Star Trek Teaches Duality
I recently started watching the original Star Trek series. My favorite Star Trek series has always been The Next Generation, but I wanted to know Star Trek's origins. So, for the past couple of weeks, I've enjoyed the company of Spock and Captain Kirk.
The episode that has stood out to me this far is The Enemy Within. It is the fifth episode of the first season and features a unique way to look at the light and darkness within us all. In this episode, there is something wrong with the transporter (the device used to teleport members of the crew aboard). When the transporter sends Captain Kirk through, it ends up splitting Kirk into two copies.
But they are not identical Kirks. One of them is meek, kind, thoughtful, and controlled. The other is violent, reptilian, and without compassion. Nobody is aware of what has happened until the evil version of Captain Kirk tries to rape one of the crew members. The search is on for this imposter who pretends to be the captain.
The story becomes interesting when the effects of this split show itself in both Captain Kirks. It's suddenly apparent that the captain (the good version) has lost some of himself.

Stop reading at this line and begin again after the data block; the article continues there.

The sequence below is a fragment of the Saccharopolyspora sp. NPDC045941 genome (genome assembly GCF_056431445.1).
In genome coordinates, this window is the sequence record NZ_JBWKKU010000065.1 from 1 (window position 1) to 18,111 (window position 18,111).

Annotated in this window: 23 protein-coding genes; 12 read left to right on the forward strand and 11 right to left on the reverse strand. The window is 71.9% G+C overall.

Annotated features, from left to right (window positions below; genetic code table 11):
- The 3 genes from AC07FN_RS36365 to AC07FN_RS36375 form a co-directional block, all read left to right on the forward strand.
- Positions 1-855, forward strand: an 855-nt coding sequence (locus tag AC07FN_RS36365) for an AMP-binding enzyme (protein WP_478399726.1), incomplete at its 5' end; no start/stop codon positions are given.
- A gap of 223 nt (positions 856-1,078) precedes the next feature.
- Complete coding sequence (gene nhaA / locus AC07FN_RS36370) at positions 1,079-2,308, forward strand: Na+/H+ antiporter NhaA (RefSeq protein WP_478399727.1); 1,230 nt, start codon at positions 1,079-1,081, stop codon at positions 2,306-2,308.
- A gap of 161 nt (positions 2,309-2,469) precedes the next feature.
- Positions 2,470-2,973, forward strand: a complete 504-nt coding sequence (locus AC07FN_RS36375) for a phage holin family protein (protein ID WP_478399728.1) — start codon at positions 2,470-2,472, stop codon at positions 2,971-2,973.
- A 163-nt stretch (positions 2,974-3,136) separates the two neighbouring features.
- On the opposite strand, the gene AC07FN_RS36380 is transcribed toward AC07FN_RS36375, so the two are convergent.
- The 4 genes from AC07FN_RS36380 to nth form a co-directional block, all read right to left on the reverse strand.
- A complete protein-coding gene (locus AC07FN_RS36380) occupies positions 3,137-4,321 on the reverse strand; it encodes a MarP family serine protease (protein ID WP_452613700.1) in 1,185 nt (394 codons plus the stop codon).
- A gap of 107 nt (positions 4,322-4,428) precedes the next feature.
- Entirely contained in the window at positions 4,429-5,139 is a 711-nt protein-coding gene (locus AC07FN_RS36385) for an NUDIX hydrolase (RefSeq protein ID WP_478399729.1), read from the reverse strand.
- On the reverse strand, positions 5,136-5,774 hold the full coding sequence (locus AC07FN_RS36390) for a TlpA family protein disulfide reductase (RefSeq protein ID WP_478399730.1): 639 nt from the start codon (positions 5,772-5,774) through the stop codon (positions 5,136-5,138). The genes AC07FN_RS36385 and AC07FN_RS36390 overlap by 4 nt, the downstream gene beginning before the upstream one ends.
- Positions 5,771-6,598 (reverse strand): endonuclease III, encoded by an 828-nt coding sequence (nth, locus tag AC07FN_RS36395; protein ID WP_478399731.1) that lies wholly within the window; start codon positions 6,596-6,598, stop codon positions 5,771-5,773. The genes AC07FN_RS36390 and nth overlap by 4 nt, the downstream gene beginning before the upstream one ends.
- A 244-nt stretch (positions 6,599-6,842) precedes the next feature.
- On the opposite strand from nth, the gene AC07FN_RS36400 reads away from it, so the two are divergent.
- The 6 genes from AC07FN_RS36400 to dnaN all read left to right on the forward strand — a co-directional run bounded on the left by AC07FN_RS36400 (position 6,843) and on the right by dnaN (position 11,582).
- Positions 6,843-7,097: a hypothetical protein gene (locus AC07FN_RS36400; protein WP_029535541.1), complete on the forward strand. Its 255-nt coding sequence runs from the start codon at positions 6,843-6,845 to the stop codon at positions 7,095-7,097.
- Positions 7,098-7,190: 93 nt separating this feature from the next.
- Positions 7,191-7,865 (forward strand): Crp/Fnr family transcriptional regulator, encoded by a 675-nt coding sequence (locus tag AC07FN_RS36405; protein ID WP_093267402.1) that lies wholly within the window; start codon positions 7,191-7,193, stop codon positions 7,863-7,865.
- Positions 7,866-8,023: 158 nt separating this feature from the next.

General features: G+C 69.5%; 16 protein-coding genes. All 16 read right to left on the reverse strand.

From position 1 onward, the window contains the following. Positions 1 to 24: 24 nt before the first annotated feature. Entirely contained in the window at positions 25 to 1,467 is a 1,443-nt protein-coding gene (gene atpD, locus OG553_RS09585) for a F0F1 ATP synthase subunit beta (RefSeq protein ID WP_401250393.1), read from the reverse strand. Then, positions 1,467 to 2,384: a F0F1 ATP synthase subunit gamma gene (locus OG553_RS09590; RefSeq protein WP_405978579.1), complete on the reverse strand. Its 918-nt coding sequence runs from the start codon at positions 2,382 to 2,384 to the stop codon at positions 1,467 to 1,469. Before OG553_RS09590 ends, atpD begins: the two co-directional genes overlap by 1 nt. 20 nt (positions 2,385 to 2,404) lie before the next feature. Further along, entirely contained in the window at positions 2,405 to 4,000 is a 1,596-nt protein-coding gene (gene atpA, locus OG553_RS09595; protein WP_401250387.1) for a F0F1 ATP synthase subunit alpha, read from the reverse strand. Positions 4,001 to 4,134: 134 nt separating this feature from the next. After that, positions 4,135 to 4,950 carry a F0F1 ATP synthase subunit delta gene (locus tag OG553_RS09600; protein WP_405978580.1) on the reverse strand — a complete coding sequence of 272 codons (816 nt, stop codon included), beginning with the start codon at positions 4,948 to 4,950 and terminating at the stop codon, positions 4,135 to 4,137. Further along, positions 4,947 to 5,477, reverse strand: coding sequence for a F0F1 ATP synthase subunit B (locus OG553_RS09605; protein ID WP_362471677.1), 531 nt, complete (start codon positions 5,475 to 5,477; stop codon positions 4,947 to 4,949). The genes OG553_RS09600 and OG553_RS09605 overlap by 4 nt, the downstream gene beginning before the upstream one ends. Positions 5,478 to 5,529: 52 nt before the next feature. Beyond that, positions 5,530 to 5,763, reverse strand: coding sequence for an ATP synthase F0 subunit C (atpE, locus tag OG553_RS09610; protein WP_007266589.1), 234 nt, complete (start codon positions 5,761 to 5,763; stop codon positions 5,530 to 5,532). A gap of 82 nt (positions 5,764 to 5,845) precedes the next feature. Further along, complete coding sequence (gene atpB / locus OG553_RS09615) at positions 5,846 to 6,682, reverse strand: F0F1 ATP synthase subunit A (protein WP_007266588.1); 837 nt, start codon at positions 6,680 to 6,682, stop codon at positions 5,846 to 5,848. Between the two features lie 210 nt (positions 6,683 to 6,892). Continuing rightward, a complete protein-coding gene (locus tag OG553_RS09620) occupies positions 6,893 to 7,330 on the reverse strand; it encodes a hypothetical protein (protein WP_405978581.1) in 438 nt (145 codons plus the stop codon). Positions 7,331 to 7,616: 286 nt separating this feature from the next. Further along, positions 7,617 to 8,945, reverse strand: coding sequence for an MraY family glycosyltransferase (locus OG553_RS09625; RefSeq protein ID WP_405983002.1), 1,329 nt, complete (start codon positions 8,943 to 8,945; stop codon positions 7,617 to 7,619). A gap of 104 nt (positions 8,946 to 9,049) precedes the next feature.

His ability to make decisions and be in command fades. Spock makes a dry analysis and states that the human mind needs both the good and the evil side to be whole.
This primitive, sometimes evil side gives the person the fuel to be aggressive when it has to. As captain, Kirk needs it to fulfill his duty.
I feel the episode does a great job of explaining this question that has haunted humanity for centuries. If we try to "kill" the part of us considered evil, we lose something valuable. Channeled with restraint and wisdom, this side of us can live with us.
Towards the end of the episode, the "evil" Kirk loses the fight along with his plans to command the ship himself. Spock and the others have made a theory that if they send both versions through the transporter, the two captains will merge and become one again. The reptilian Kirk doesn't want to and cries as he says, "Don't send me back; I want to live." The theory was right, Kirk went through the transporter, and the two merged.
The real question I took from this episode is this: are we killing our dark side, or are we able to unite light and the dark?